19. Therefore, it is important for managers to coach their teams in this process of growth. This means that they themselves need to be looking to climb the value chain in the mission of the team. “More of the same” is easy for both managers and developers because both can operate from a place of familiarity instead of having to find new common ground of expectations in an environment with changing goals.
  20. “more of the same” is far easier than honest self reflection and scanning the horizon for the next challenge. Growth is not easy and invariably some members of the team will not be comfortable with it.
  21. Managers need to drive home the idea that developers are not bound by what they are doing but what they can bring to the table in terms of solving the business problem at hand. It is far better for the entire team if the developers can become champions of “what next” in this quest rather than having tasks being handed over to them. This is the essence of autonomy and purpose.
  22. All that said, autonomy is not for everyone. In my experience a lot of developers (and people in general – as Erich Fromm eloquently describes in his book “Fear of Freedom”) don’t take well to autonomy. If they are not invested in the mission and engaged in the process, they will inevitably end up following what others(teammates, manager, product manager etc) want to do and will feel unmotivated and uninspired because “nothing much is left to be done”.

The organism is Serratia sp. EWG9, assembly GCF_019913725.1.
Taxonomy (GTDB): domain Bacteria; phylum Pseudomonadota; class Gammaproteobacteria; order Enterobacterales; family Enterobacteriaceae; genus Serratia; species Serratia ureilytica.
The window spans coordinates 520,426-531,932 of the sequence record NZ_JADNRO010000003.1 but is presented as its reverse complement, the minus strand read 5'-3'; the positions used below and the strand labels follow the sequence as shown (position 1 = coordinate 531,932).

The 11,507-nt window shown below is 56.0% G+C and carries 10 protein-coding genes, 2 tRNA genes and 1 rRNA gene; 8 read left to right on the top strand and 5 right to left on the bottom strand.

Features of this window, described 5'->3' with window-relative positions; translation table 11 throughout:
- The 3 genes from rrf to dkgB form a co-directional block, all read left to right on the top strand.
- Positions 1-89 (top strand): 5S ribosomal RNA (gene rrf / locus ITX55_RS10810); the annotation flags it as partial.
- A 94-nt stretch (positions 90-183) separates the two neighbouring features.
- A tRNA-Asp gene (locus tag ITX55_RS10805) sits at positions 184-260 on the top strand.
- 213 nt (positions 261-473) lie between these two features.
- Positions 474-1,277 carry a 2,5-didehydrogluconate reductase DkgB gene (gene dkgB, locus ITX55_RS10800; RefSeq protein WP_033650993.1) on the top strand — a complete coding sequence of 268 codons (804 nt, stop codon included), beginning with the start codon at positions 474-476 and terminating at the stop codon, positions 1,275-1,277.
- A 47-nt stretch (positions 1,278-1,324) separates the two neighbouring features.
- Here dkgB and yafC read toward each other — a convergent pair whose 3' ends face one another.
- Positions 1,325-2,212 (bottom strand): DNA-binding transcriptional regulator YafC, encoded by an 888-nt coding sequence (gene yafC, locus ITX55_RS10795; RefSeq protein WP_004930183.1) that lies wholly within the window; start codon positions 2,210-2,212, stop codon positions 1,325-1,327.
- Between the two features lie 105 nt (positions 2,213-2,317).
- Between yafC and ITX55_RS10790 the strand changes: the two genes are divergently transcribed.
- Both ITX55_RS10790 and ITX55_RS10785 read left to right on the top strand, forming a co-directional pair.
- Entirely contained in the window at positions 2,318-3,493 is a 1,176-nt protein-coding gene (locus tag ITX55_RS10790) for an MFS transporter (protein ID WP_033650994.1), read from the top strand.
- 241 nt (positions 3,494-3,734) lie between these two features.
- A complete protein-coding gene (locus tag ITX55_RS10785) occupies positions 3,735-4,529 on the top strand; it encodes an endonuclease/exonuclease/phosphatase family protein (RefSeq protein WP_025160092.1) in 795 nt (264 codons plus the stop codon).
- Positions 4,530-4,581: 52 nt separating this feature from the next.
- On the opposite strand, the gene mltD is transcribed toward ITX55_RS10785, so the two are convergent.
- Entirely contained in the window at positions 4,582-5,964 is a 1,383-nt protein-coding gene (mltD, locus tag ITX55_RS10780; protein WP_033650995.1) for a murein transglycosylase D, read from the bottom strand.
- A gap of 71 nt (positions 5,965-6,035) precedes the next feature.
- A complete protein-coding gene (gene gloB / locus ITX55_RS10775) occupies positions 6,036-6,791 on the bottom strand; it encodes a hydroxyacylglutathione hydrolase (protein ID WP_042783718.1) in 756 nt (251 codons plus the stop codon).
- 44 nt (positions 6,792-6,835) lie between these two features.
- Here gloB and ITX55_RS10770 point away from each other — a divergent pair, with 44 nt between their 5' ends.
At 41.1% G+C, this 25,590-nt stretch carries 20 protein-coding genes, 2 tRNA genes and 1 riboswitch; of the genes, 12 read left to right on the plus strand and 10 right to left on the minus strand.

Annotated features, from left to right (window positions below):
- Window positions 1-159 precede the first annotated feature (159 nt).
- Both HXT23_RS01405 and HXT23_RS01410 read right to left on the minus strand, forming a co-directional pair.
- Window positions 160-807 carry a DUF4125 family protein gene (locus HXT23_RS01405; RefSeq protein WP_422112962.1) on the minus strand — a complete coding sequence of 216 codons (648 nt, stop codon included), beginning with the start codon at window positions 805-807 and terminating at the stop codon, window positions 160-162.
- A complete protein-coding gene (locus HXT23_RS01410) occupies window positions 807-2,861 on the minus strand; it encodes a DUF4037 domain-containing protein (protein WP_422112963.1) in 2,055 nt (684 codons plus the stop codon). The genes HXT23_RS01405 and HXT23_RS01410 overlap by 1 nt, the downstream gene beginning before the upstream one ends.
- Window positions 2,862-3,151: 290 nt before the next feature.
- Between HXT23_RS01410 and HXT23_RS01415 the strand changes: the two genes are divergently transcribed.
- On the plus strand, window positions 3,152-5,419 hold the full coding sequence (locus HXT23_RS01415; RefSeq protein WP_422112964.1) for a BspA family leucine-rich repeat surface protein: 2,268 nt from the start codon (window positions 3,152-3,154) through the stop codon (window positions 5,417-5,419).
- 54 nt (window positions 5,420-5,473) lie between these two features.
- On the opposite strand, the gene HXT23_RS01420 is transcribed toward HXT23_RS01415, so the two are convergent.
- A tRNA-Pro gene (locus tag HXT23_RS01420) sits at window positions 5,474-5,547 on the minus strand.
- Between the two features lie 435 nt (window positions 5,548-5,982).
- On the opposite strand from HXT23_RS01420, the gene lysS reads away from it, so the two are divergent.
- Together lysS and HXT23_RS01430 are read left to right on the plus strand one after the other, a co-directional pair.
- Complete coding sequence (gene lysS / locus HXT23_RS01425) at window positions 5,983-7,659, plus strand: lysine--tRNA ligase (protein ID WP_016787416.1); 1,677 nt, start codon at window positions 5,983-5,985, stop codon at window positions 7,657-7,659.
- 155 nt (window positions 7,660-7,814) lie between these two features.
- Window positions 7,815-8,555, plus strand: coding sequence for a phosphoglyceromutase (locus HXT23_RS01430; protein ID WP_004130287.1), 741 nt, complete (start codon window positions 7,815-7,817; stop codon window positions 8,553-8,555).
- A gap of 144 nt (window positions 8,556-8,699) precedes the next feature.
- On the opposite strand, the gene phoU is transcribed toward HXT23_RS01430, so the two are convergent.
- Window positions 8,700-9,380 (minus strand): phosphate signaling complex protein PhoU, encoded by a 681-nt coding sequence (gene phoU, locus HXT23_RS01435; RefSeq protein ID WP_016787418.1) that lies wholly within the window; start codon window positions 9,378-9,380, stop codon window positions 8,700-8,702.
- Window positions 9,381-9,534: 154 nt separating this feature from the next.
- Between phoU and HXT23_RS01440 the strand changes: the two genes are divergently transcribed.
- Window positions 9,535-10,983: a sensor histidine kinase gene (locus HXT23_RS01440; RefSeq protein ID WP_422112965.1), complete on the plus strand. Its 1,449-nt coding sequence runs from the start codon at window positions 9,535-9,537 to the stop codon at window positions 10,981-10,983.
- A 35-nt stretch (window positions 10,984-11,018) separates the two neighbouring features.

23. This applies in general to tech and scientific progress. It is easy to see over large time horizons but difficult to keep track in the day to day work, but it applies nonetheless. Every advancement in technology removes more and more of the automatable things from our lives or makes them very fast/trivial. This leaves us with more and more time on our hands. It is up to us to decide what to do with this time we can browse social media or pick up a new hobby. This is the personal equivalent of picking up bigger problems to solve or doing the same things over and over again and getting frustrated in the process.
  24. So if you want to manage an autonomous team, you have to look out for signs of this behaviour. Get them engaged in your mission and problem statement. If this doesn’t work, don’t be surprised that they soon walk out.
  25. The challenge of the manager is to get his team to engage with the problem statement, and then to constantly move them up the value chain of the problem space. 
  26. The ability to do this, in my opinion, the hallmark of a great manager/leader, because being able to reinvent ourselves by not getting tied to static self-identity is how we truly grow in life. Self-disruption is the key in personal growth, and someone who can induce us to it is worth working with/for.